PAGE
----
Kazi A, Cosmo L, Ahmadi S-A, et al., 2023, Differentiable Graph Module (DGM) for Graph Convolutional Networks., IEEE Trans Pattern Anal Mach Intell, Vol: 45, Pages: 1606-1617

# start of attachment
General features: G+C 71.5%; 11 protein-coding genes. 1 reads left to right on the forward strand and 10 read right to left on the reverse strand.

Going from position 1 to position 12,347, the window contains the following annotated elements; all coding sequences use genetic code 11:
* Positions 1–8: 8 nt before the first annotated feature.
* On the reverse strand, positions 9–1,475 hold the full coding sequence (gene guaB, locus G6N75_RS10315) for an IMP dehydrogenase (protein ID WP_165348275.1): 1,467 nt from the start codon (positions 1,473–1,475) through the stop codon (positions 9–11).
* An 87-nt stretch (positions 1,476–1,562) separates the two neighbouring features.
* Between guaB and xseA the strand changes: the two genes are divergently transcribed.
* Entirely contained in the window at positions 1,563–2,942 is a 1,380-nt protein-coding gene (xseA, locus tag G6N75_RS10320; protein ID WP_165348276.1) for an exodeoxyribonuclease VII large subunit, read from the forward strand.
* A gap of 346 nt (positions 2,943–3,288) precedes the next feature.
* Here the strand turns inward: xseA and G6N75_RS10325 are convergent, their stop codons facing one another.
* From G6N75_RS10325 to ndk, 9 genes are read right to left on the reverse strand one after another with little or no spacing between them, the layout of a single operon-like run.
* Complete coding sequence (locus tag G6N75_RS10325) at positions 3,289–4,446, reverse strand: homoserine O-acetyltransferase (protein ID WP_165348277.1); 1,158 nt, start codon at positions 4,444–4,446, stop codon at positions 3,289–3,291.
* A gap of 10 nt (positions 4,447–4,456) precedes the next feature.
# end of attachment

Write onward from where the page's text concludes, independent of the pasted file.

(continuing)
Graph deep learning has recently emerged as a powerful ML concept allowing to generalize successful deep neural architectures to non-euclidean structured data. Such methods have shown promising results on a broad spectrum of applications ranging from social science, biomedicine, and particle physics to computer vision, graphics, and chemistry. One of the limitations of the majority of current graph neural network architectures is that they are often restricted to the transductive setting and rely on the assumption that the underlying graph is known and fixed. Often, this assumption is not true since the graph may be noisy, or partially and even completely unknown. In such cases, it would be helpful to infer the graph directly from the data, especially in inductive settings where some nodes were not present in the graph at training time. Furthermore, learning a graph may become an end in itself, as the inferred structure may provide complementary insights next to the downstream task. In this paper, we introduce Differentiable Graph Module (DGM), a learnable function that predicts edge probabilities in the graph which are optimal for the downstream task. DGM can be combined with convolutional graph neural network layers and trained in an end-to-end fashion. We provide an extensive evaluation of applications from the domains of healthcare (disease prediction), brain imaging (age prediction), computer graphics (3D point cloud segmentation), and computer vision (zero-shot learning). We show that our model provides a significant improvement over baselines both in transductive and inductive settings and achieves state-of-the-art results.